Rarely is there anything by or dedicated to composer Philip Glass that I can’t fall in love with. Beck’s 20-minute contribution, “NYC: 73-78,” on the soon-to-be-released Rework: Philip Glass Remixed (Oct 23) makes it all too easy to melt into my cubicle rolling chair.
Take a listen; you will not regret it.
(h/t Open Culture)
We’ve got to get Krista Tippett and Philip Glass in a room together soon!
Tuesday Evening Melody: Philip Glass “The Play of the Wrathful and Peaceful Deities”
by Trent Gilliss, senior editor
There’s no other composer quite like him. Philip Glass summons the inner strength — the power and majesty — and the vulnerable adult who is always a child inside. His music stirs something primal; he reminds of us of our vulnerability. His music compels us to remember how profound we all can be, even when we can’t feel or say one remarkable word.
I’ve been moved by “Mad Rush” on several occasions, but I had no idea of the back story until now. It was originally written for the organ, which I encourage you to listen to, but the reason it was written is just as interesting. Glass tells the story this way:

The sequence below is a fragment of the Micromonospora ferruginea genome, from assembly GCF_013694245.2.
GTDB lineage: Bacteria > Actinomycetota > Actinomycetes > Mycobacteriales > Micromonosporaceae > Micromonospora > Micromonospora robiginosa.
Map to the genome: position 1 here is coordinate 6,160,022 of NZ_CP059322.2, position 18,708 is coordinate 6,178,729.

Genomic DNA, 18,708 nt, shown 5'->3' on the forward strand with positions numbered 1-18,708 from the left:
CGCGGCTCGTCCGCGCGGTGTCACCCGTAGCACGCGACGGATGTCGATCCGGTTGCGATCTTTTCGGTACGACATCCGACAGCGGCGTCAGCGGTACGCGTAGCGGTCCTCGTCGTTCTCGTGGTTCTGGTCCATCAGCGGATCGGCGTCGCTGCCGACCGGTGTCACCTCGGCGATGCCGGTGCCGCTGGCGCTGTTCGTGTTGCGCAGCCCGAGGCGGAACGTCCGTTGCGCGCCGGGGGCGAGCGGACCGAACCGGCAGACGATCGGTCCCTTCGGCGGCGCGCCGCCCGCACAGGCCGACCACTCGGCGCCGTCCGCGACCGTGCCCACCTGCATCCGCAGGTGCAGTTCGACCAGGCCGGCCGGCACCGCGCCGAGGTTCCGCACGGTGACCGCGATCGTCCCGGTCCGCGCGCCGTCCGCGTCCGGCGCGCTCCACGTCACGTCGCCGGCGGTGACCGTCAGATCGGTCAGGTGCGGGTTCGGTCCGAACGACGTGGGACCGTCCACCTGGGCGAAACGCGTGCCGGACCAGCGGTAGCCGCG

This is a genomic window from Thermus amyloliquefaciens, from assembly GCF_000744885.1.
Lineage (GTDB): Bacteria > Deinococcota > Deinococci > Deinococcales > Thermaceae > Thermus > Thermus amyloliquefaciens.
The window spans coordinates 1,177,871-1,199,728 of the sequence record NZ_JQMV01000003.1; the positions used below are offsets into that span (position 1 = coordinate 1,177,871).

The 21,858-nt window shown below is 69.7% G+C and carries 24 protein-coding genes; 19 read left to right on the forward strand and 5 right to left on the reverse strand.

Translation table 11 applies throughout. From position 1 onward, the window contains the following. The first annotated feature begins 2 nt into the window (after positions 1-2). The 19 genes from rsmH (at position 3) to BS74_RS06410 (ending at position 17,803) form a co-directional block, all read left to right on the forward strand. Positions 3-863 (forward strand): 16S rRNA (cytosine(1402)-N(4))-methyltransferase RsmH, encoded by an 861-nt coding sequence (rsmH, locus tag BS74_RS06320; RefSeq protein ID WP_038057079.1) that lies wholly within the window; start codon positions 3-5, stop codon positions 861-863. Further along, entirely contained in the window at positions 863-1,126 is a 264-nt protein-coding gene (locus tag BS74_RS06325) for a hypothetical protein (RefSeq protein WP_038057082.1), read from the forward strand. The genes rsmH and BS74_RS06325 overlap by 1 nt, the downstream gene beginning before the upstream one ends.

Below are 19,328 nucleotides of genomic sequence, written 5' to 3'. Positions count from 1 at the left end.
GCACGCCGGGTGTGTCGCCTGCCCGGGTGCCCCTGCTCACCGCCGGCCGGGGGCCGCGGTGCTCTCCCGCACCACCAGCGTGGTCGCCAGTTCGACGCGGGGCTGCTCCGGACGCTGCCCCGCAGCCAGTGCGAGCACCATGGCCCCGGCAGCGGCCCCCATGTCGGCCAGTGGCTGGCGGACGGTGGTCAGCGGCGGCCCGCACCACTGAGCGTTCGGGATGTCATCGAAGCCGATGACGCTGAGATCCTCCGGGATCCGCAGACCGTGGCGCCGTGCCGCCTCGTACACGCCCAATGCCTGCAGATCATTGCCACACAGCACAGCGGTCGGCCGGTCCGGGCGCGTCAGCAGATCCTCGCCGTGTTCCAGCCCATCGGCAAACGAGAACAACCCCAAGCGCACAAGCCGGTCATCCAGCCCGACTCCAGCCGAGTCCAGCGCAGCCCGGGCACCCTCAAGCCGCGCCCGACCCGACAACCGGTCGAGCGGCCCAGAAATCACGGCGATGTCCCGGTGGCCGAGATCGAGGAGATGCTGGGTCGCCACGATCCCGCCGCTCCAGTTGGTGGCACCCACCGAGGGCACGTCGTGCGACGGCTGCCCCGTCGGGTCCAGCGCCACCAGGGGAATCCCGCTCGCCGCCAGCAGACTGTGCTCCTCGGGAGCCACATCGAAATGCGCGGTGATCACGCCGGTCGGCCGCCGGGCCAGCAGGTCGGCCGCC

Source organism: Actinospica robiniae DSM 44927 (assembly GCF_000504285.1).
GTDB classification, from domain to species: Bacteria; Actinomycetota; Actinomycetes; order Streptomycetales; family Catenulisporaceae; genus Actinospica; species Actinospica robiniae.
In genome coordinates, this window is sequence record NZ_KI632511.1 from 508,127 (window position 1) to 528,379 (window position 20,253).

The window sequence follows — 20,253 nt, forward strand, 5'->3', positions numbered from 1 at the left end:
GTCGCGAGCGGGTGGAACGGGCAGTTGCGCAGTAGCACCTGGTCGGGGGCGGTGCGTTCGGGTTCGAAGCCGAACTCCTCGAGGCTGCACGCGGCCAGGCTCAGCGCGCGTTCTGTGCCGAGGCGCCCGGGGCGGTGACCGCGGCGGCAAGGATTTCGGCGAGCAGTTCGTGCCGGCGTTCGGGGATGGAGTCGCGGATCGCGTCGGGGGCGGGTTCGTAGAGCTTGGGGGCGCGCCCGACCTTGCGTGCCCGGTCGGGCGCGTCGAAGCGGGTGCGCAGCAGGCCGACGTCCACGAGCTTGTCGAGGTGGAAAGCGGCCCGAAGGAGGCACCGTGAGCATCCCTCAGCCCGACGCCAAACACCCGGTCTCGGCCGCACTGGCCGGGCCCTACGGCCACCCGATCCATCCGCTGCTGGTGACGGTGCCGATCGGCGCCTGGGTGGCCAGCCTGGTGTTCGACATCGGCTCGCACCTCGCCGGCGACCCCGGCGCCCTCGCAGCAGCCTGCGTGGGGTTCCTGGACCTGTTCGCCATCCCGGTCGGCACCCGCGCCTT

"In 1979, most of us didn’t really know very much about His Holiness the Dalai Lama. We weren’t sure exactly when he would arrive, though there was a time specified. I was asked to compose a piece of somewhat indefinite length. Not actually a problem for me. I played in the organ; I’ve become very comfortable with this as a piano piece.
It eventually acquired the name “Mad Rush,” which had nothing to do with its original purpose but… For those who are interested in the Tibetan iconography of Tibetan Buddhism, you might think of it as the play of the wrathful and peaceful deities.”
You can watch Glass’ performance of “Mad Rush” at the Garrison Institute on April 13, 2008 at the Cathedral Church of Saint John the Divine in New York City.
(Hats off to findout for reminding me of this exquisite piece!)